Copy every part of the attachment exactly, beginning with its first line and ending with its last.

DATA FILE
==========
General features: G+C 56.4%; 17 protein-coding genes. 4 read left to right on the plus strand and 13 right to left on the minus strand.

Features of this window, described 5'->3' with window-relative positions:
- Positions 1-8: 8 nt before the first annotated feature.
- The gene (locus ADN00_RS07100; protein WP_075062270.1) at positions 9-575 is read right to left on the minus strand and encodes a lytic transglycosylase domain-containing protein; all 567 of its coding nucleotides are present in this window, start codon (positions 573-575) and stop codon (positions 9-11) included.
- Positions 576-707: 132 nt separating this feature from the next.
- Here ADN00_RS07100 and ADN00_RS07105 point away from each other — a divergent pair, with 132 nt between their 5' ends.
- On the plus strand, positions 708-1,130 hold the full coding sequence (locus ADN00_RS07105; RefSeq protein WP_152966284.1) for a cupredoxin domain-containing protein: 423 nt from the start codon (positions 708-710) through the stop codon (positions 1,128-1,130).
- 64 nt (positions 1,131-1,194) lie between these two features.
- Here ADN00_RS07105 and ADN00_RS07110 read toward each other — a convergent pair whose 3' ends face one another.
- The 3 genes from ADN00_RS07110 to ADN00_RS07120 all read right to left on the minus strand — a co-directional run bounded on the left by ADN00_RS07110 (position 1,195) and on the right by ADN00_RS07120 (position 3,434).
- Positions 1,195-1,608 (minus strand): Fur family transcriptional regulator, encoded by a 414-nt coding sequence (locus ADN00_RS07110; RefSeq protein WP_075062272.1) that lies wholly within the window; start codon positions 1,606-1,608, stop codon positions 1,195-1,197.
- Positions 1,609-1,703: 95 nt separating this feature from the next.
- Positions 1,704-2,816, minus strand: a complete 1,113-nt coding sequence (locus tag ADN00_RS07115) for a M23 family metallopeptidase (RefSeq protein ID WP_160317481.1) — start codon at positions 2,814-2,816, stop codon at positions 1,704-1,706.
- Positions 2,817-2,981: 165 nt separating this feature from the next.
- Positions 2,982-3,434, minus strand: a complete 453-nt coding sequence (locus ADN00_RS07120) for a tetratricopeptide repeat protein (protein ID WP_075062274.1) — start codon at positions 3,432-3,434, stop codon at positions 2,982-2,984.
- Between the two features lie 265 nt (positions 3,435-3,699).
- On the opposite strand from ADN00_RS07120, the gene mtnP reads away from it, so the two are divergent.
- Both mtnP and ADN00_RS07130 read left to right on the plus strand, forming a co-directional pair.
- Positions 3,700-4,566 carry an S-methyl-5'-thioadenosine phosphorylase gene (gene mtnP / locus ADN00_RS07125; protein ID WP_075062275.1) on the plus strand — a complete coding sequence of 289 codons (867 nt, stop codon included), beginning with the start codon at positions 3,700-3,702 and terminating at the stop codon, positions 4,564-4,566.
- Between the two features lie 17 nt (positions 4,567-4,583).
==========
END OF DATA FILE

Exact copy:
General features: G+C 56.4%; 17 protein-coding genes. 4 read left to right on the plus strand and 13 right to left on the minus strand.

Features of this window, described 5'->3' with window-relative positions:
- Positions 1-8: 8 nt before the first annotated feature.
- The gene (locus ADN00_RS07100; protein WP_075062270.1) at positions 9-575 is read right to left on the minus strand and encodes a lytic transglycosylase domain-containing protein; all 567 of its coding nucleotides are present in this window, start codon (positions 573-575) and stop codon (positions 9-11) included.
- Positions 576-707: 132 nt separating this feature from the next.
- Here ADN00_RS07100 and ADN00_RS07105 point away from each other — a divergent pair, with 132 nt between their 5' ends.
- On the plus strand, positions 708-1,130 hold the full coding sequence (locus ADN00_RS07105; RefSeq protein WP_152966284.1) for a cupredoxin domain-containing protein: 423 nt from the start codon (positions 708-710) through the stop codon (positions 1,128-1,130).
- 64 nt (positions 1,131-1,194) lie between these two features.
- Here ADN00_RS07105 and ADN00_RS07110 read toward each other — a convergent pair whose 3' ends face one another.
- The 3 genes from ADN00_RS07110 to ADN00_RS07120 all read right to left on the minus strand — a co-directional run bounded on the left by ADN00_RS07110 (position 1,195) and on the right by ADN00_RS07120 (position 3,434).
- Positions 1,195-1,608 (minus strand): Fur family transcriptional regulator, encoded by a 414-nt coding sequence (locus ADN00_RS07110; RefSeq protein WP_075062272.1) that lies wholly within the window; start codon positions 1,606-1,608, stop codon positions 1,195-1,197.
- Positions 1,609-1,703: 95 nt separating this feature from the next.
- Positions 1,704-2,816, minus strand: a complete 1,113-nt coding sequence (locus tag ADN00_RS07115) for a M23 family metallopeptidase (RefSeq protein ID WP_160317481.1) — start codon at positions 2,814-2,816, stop codon at positions 1,704-1,706.
- Positions 2,817-2,981: 165 nt separating this feature from the next.
- Positions 2,982-3,434, minus strand: a complete 453-nt coding sequence (locus ADN00_RS07120) for a tetratricopeptide repeat protein (protein ID WP_075062274.1) — start codon at positions 3,432-3,434, stop codon at positions 2,982-2,984.
- Between the two features lie 265 nt (positions 3,435-3,699).
- On the opposite strand from ADN00_RS07120, the gene mtnP reads away from it, so the two are divergent.
- Both mtnP and ADN00_RS07130 read left to right on the plus strand, forming a co-directional pair.
- Positions 3,700-4,566 carry an S-methyl-5'-thioadenosine phosphorylase gene (gene mtnP / locus ADN00_RS07125; protein ID WP_075062275.1) on the plus strand — a complete coding sequence of 289 codons (867 nt, stop codon included), beginning with the start codon at positions 3,700-3,702 and terminating at the stop codon, positions 4,564-4,566.
- Between the two features lie 17 nt (positions 4,567-4,583).